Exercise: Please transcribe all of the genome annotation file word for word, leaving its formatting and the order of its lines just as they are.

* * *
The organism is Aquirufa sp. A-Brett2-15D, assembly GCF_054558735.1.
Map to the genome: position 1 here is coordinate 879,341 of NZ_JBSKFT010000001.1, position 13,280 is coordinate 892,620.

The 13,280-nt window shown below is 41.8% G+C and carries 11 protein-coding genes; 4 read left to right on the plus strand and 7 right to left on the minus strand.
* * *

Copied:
The organism is Aquirufa sp. A-Brett2-15D, assembly GCF_054558735.1.
Map to the genome: position 1 here is coordinate 879,341 of NZ_JBSKFT010000001.1, position 13,280 is coordinate 892,620.

The 13,280-nt window shown below is 41.8% G+C and carries 11 protein-coding genes; 4 read left to right on the plus strand and 7 right to left on the minus strand.